Society's message that acknowledging weakness is not a good strategy often resonated with me. Power and control seemed more desirable. In fact, during college a peer gave me this advice, "As you lead, don't ever show your weakness." Unfortunately at times, I took his advice.
There are, however, consequences to denying or being fearful of revealing my weaknesses. Recent social science research shows the impossibility of numbing only one emotion (i.e. fear) without numbing all emotions (i.e. joy, delight). Think of all the joy I deny myself when I fail to reveal my fears and weaknesses. This may explain my stunted emotional life.
Jesus had a unique way of living life from a position of weakness by worldly standards — as a baby in Bethlehem or as an itinerant teacher without credentials. In fact, he often asked for help before giving help. Will you give me a drink? (John 4:7) were Jesus' first words to the woman at the well.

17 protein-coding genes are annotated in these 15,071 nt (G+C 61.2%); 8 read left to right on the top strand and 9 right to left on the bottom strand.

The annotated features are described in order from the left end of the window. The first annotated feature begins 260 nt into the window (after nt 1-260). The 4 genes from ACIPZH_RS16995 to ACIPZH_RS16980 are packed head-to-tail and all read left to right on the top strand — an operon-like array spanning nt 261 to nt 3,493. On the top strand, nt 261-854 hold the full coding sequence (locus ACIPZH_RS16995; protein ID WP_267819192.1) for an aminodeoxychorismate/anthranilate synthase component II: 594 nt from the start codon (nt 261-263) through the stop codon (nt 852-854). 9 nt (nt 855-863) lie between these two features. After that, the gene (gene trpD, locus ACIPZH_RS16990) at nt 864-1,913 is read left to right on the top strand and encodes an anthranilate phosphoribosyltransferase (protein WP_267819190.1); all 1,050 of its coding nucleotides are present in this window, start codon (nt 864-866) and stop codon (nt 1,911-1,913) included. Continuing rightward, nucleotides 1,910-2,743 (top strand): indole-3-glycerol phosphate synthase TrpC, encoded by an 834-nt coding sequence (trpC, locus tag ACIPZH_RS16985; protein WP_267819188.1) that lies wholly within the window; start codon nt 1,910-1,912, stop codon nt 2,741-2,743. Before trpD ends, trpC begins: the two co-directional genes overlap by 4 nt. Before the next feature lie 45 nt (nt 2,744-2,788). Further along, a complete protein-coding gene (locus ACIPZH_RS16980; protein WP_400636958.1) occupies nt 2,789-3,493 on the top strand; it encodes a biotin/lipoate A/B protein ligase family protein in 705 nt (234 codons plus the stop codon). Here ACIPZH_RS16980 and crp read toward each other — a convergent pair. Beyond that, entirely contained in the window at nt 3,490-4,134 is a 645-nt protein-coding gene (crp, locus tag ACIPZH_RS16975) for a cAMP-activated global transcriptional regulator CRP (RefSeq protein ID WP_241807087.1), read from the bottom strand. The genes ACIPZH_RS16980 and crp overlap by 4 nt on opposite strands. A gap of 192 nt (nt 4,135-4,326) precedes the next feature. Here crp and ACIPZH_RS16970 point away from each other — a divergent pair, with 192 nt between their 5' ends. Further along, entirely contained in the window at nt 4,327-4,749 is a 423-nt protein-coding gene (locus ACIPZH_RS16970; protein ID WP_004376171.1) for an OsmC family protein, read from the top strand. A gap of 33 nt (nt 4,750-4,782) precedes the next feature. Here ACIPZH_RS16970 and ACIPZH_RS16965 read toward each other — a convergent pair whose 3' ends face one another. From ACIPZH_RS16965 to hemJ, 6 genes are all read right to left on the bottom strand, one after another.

Weakness is a potential place of disappointment, shame and anxiety. But it is also the birthplace of joy, love and gratitude when I see what Jesus does with my weaknesses when I surrender them to Him.
"My grace is sufficient for you, for My strength is made perfect in weakness." Therefore I will boast all the more gladly about my weaknesses, so that Christ's power may rest on me. That is why, for Christ's sake, I delight in weakness, in insults, in hardships, in persecutions, in difficulties. For when I am weak, then I am strong.
(2 Corinthians 12:9-10 NIV)
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